Aaj Television reports that the target was Maulvi Obaidullah of the Tehreek-e Nifaz-e Shariat-e Muhammadi (TNSM). Their correspondent also says, according to locals, Maulvi Obaidullah’s brother has been killed. Obaidullah’s fate is unclear.

Taliban spokesman Maulvi Umar told GEO that most of the casualties were local residents. The GEO correspondent also reported that the area’s mobile phone networks were having operational difficulty.

Print Friendly

Two Reports on Pakistan-Afghanistan Insurgencies

General Accountability Office, “The United States Lacks Comprehensive Plan to Destroy the Terrorist Threat and Close the Safe Haven in Pakistan’s Federally Administered Tribal Areas.” [PDF]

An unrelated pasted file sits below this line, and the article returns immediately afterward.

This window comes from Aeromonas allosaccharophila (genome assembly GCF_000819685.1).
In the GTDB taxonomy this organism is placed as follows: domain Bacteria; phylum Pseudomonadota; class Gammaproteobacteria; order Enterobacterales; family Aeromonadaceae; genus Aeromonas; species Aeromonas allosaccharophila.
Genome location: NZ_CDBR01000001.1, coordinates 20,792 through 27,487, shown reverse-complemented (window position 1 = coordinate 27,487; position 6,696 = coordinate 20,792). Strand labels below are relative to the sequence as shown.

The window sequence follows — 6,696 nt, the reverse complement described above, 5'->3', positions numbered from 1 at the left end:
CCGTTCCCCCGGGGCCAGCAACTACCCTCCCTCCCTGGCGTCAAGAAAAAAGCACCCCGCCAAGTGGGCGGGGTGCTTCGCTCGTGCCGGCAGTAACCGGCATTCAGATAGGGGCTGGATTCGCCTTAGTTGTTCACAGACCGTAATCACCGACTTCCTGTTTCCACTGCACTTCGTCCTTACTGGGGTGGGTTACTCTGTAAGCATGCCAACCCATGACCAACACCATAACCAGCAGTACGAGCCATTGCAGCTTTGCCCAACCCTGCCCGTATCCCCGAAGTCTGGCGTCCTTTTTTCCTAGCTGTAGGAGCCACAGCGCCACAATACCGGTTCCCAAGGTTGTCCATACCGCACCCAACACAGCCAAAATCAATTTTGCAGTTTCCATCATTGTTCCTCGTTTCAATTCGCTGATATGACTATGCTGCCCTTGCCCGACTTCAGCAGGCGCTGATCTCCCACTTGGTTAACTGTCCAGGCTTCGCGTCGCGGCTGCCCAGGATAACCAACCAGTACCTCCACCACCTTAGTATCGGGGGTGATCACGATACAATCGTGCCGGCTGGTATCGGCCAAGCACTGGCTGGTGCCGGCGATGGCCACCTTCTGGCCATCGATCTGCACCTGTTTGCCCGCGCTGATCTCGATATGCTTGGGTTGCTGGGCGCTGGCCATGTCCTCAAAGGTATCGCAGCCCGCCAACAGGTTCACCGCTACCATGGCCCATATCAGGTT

• “The United States has not met its national security goals to destroy the terrorist threat and close the safe haven in Pakistan’s FATA region. Since 2002, the United States has relied principally on the Pakistani military to address its national security goals. There have been limited efforts, however, to address other underlying causes of terrorism in the FATA by providing development assistance or by addressing the FATA’s political needs. Of the over $10.5 billion that the United States has provided to Pakistan from 2002 through 2007, we identified about $5.8 billion specifically for Pakistan’s FATA and border region; about 96 percent of this funding reimbursed Pakistan for military operations in the FATA and the border region. According to Defense and State Department officials, Pakistan deployed up to 120,000 military and paramilitary forces in the FATA and killed and captured hundreds of suspected al Qaeda operatives. In October 2007, State reported that it had determined that Pakistan was making ‘significant’ progress toward eliminating the safe haven in the FATA. However, we found broad agreement, as documented in the unclassified 2007 National Intelligence Estimate (NIE), State and embassy documents, as well as among Defense, State, and other officials, including those operating in Pakistan, that al Qaeda had regenerated its ability to attack the United States and had succeeded in establishing a safe haven in Pakistan’s FATA.”